WOX Grants 2020
Better Beekeeping with Technology and Pollinator Plantings
Following the establishment of St. Bobnait’s Beekeeping Association last year with funding from the Women of Excellence we were able to engage hundreds of people in learning about beekeeping: Xavier Students, local Girl Scout troops, school groups, and the Norwood community. We used the hives as a teaching tool for local politicians and were able to change the ordinances of Norwood to allow beekeeping in city limits. We even served XU honey at the Manresa Overnight dinner for new faculty/staff. We propose to build on our success by increasing the number of hives from two to five, adding another location at the student farm, and integrating technology to allow remote monitoring of the hives through a web-based application called Hivetool. The coding aspect of this technology would be another way to engage young women in a field they are underrepresented in. We also plan on working with the Wasson Way bike trail committee to establish a pollinator garden along with other native plants next to Wasson Way near Xavier University’s campus. We hope to use this WOX grant to make our apiary even more successful and expand it such that we can attract support from local businesses as well as engaging a more diverse audience in the importance of pollinators in our lives
Seeking Funds: $2,500 – 1 Year Project
Better Beekeeping with Technology and Pollinator Plantings Full Proposal
The Chess Lab: Investigating the Educational Benefits of the Game
Chess is one of the most enduring and universal games in human history. Games like chess play an important, but often overlooked role, in the fabric of a society. There is a growing body of literature that correlates chess playing at an early age with a variety of desired learning outcomes in areas of cognitive development, social development and executive functioning skills. University students will examine the experimental design of these studies as part of their coursework and learn to identify and assess a variety of cognitive and affective skills that are cultivated through playing chess. They will also have opportunities to observe and participate in the Lab School chess clubs and thereby gain an appreciation and understanding of the educational benefits associated with the game. There are three main pillars of this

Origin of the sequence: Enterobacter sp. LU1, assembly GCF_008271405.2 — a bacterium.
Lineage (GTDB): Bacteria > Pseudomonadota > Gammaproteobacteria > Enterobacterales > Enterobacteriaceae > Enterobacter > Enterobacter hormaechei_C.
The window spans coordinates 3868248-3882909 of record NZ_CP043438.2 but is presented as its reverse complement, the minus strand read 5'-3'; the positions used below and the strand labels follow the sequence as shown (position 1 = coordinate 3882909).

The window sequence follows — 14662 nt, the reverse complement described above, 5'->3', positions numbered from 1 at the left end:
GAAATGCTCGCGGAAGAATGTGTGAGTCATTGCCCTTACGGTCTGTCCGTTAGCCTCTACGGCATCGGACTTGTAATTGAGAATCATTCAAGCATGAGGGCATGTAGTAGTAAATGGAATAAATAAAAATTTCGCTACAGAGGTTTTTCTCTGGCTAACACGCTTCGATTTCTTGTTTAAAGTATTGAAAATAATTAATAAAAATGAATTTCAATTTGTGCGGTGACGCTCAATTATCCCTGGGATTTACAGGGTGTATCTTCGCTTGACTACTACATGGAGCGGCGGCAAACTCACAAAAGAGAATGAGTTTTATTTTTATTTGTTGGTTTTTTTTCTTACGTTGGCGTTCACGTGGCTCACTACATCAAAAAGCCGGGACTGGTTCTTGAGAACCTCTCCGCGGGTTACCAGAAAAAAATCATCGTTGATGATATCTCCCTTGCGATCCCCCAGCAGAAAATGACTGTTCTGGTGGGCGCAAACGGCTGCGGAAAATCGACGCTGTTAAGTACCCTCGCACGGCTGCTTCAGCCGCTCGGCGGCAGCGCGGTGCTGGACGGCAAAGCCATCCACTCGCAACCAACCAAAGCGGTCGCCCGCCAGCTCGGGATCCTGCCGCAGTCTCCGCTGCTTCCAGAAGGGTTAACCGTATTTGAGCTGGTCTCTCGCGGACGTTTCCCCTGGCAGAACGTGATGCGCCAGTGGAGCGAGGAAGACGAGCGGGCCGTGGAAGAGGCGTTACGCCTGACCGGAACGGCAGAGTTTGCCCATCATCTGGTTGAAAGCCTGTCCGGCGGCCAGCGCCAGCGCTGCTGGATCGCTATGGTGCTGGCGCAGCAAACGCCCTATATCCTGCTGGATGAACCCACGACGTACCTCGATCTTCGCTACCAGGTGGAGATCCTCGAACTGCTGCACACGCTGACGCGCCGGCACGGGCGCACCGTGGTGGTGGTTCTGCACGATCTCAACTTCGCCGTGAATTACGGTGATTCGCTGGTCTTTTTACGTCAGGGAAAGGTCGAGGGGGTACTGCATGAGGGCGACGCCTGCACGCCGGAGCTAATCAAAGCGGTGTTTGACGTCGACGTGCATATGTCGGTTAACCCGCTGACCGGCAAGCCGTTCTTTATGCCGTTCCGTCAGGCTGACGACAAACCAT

- ENGAGING UNIVERSITY STUDENTS
The aim of this collaborative project is to explore and investigate the educational benefits by engaging university students in the facilitation of two chess clubs at Xavier's Montessori Lab School and community outreach events. University students and faculty will learn how to identify and assess the various skills involved in playing chess at an early age and Lab School participants will gain an appreciation for the wonder of the game and improve their playing proficiency. This success of this project will be indicated by the achievement of university student learning outcomes and the growth of an enriched chess culture at the Lab School.